When we think of the Church we tend to think of it as a building but this is not how the New Testament writers thought of it. The New Testament authors expect us to see that the Church is the community of the people of God. Jesu himself said that the Church would be built on the confession of his name.
15 “But what about you?” he asked. “Who do you say I am?”
16 Simon Peter answered, “You are the Messiah, the Son of the living God.”
17 Jesus replied, “Blessed are you, Simon son of Jonah, for this was not revealed to you by flesh and blood, but by my Father in heaven. 18 And I tell you that you are Peter, and on this rock I will build my church, and the gates of Hades will not overcome it.
The New International Version (Grand Rapids, MI: Zondervan, 2011), Mt 16:15–18.
Here Jesu is reacting to the confession of faith that Peter had just made about who he is when he states that the Church will be built upon it.
On the day of Pentecost, the Church is born by the Power of the Holy Spirit, the whole of chapter 2 0f the Book of Acts demonstrates this, but I want to concentrate on just a few verses from the end of the chapter.
41 Those who accepted his message were baptized, and about three thousand were added to their number that day.
42 They devoted themselves to the apostles’ teaching and to fellowship, to the breaking of bread and to prayer.
The New International Version (Grand Rapids, MI: Zondervan, 2011), Ac 2:41–42.
Peter in his sermon had called on those who were listening to him to “repent and be baptised” the Apostles saw baptism as part of the whole process of becoming a disciple. It was not an optional extra and it should not be for us. About three thousand people respond to the message that day and were baptised.
These new disciples devoted themselves to the apostles teaching ( they really wanted to understand their newfound faith), and they also devoted themselves to fellowship ( a deep sharing with one another in a variety of ways). They also devoted themselves to the breaking of bread ( In other words receiving communion and really celebrating what Jesus had achieved for them on the Cross) and they also devoted themselves to prayer.
We ss that the early church devoted themselves to these things but we must ask do we devote ourselves to them?
Paul in chapter 2 of his letter to the Ephesians lays out the way of salvation and how Jesus has abolished the deciding wall between Jews and Gentiles he then goes on to make some profound statements about the Church which we will briefly look at.
19 Consequently, you are no longer foreigners and strangers, but fellow citizens with God’s people and also members of his household, 20 built on the foundation of the apostles and prophets, with Christ Jesus himself as the chief cornerstone. 21 In him the whole building is joined together and rises to become a holy temple in the Lord. 22 And in him you too are being built together to become a dwelling in which God lives by his Spirit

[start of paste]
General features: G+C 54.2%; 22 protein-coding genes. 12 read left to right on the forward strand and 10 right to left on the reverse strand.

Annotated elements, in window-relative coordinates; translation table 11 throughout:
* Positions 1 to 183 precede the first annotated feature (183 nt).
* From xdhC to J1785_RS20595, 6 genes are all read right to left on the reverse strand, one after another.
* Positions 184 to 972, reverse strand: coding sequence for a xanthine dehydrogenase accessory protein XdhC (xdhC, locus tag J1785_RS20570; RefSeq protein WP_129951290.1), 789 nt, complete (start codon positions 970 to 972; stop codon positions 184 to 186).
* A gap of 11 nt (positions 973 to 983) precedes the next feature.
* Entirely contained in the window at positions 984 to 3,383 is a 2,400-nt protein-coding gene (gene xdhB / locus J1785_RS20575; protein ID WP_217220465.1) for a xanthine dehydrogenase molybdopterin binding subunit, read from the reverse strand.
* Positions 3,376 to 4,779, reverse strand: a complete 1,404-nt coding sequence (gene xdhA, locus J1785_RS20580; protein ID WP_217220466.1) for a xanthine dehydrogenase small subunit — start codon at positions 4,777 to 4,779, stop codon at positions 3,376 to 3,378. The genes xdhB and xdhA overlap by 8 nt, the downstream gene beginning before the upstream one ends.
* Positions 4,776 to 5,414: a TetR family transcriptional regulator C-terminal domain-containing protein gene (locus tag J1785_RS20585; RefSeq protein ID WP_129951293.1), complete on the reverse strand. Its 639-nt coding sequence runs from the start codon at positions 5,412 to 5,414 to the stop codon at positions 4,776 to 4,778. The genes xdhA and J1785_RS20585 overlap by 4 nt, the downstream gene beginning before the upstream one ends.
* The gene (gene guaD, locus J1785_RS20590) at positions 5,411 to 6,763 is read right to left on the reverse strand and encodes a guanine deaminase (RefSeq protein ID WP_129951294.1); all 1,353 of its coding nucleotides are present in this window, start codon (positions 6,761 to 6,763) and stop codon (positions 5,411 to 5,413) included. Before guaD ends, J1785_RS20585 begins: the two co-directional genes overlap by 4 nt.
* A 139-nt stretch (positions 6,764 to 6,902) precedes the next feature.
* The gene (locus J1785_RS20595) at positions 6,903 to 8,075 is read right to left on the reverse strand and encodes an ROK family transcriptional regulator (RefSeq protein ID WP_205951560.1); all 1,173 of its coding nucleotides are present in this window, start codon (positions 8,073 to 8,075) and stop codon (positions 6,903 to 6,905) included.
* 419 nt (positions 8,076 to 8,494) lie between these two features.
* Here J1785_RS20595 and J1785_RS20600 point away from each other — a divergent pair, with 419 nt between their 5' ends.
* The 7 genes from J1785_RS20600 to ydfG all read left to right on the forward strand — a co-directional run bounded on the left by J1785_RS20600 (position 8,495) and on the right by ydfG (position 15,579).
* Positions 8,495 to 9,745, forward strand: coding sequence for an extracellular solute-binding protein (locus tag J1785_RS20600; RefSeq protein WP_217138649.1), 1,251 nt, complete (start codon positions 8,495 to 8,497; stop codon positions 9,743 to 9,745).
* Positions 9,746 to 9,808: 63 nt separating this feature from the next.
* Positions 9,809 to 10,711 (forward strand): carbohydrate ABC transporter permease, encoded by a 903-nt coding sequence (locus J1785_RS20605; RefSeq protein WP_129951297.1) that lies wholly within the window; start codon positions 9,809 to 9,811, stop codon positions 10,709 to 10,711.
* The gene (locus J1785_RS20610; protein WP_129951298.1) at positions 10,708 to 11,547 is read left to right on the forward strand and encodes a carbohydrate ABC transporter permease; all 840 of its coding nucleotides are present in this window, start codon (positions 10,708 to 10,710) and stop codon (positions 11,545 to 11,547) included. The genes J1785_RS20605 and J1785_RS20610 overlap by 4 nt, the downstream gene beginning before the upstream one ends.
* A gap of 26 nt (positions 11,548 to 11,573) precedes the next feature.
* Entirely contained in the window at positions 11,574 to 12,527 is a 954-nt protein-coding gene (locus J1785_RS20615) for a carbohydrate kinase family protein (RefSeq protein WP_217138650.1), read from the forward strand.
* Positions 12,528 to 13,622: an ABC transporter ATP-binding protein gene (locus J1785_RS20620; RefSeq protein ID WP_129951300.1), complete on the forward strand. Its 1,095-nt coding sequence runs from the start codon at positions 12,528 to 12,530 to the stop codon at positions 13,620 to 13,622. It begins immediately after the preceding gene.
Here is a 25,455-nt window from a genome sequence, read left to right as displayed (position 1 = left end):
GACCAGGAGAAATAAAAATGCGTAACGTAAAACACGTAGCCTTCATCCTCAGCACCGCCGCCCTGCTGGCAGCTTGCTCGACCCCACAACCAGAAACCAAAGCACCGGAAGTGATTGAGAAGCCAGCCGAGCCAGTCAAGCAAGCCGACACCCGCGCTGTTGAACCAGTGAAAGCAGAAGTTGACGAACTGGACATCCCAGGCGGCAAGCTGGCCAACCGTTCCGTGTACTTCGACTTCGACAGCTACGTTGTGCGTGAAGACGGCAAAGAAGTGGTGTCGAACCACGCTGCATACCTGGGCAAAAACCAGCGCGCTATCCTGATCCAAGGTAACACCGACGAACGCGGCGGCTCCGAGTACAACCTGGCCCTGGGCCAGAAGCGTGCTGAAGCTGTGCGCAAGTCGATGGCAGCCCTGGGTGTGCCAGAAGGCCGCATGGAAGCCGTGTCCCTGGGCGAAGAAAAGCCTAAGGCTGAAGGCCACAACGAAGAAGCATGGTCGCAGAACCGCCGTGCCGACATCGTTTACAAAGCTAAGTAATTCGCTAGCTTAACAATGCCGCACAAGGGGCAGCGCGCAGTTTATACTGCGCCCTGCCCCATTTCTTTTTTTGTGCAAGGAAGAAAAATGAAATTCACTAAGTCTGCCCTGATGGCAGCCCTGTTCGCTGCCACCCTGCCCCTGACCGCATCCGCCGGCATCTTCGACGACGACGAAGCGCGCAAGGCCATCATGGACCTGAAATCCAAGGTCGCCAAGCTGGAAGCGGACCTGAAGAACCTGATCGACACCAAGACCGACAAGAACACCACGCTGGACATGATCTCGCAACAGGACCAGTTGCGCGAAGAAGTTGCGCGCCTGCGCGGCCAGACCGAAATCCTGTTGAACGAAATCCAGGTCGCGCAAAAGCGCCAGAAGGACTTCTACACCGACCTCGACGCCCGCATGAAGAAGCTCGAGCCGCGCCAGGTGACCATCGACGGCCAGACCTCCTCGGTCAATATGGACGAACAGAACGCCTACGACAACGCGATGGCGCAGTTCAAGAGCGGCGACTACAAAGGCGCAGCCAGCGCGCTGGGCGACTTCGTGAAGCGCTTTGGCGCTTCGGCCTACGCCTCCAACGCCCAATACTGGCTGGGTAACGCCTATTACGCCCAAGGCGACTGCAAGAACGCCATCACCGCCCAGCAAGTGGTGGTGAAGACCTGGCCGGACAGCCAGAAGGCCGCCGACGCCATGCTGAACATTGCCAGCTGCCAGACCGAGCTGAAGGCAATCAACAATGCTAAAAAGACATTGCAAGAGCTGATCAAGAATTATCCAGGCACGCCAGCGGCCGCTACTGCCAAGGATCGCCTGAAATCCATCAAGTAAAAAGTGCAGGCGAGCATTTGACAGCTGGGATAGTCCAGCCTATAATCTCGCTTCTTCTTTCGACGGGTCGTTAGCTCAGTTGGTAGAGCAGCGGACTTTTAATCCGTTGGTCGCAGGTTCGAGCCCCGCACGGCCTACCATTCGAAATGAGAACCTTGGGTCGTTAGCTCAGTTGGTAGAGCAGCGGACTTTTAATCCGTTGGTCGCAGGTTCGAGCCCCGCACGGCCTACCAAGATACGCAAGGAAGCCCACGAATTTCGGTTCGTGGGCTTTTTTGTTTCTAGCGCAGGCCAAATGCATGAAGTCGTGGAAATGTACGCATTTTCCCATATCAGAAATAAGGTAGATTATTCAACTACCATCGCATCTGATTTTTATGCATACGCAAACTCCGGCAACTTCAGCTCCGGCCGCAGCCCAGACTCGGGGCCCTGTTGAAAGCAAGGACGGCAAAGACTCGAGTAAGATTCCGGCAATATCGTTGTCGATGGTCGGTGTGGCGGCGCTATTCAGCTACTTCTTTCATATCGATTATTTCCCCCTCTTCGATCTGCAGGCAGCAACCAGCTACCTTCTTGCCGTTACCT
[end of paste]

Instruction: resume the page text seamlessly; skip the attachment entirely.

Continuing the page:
The New International Version (Grand Rapids, MI: Zondervan, 2011), Eph 2:19–22.
All those of us who are true believers are fellow citizens with God’s people and members of his household, this means that generations of hostility have been broken down. The church is built on the foundation of the apostles and prophets ( we find the teaching of the prophets and apostles in the pages of scripture) but the cornerstone of the Church is Christ himself. This is not the end of the matter because we are being built together to be a building in which God dwells by his Spirit. The New Testament sees the Church as a body, they would not have understood our modern individualism and our centred faith as being an accurate reflection of their teaching.
Peter in his first letter stresses the importance of the corporate nature of our faith, these words should cause us to rejoice that we are privileged to be part of such a wonderful people.
9 But you are a chosen people, a royal priesthood, a holy nation, God’s special possession, that you may declare the praises of him who called you out of darkness into his wonderful light. 10 Once you were not a people, but now you are the people of God; once you had not received mercy, but now you have received mercy.
The New International Version (Grand Rapids, MI: Zondervan, 2011), 1 Pe 2:9–10.
These words are a tremendous encouragement to value our place in the Church of God, we are his people, saved by his grace and transformed into his people. We are called to be priests together who offer our praise and prayers to God. We are called to be a holy nation, a people set aside for God’s own purpose. This is so that we may declare the praises of him called you out of darkness into his glorious light.
In the light of the above we need to embrace the importance of the Church as part of god’s plan for our salvation and edification. We have not been able to look at all the significant marks of the Church in this post, we must not forget the importance of evangelism and discipleship but those subjects will have to be addressed elsewhere.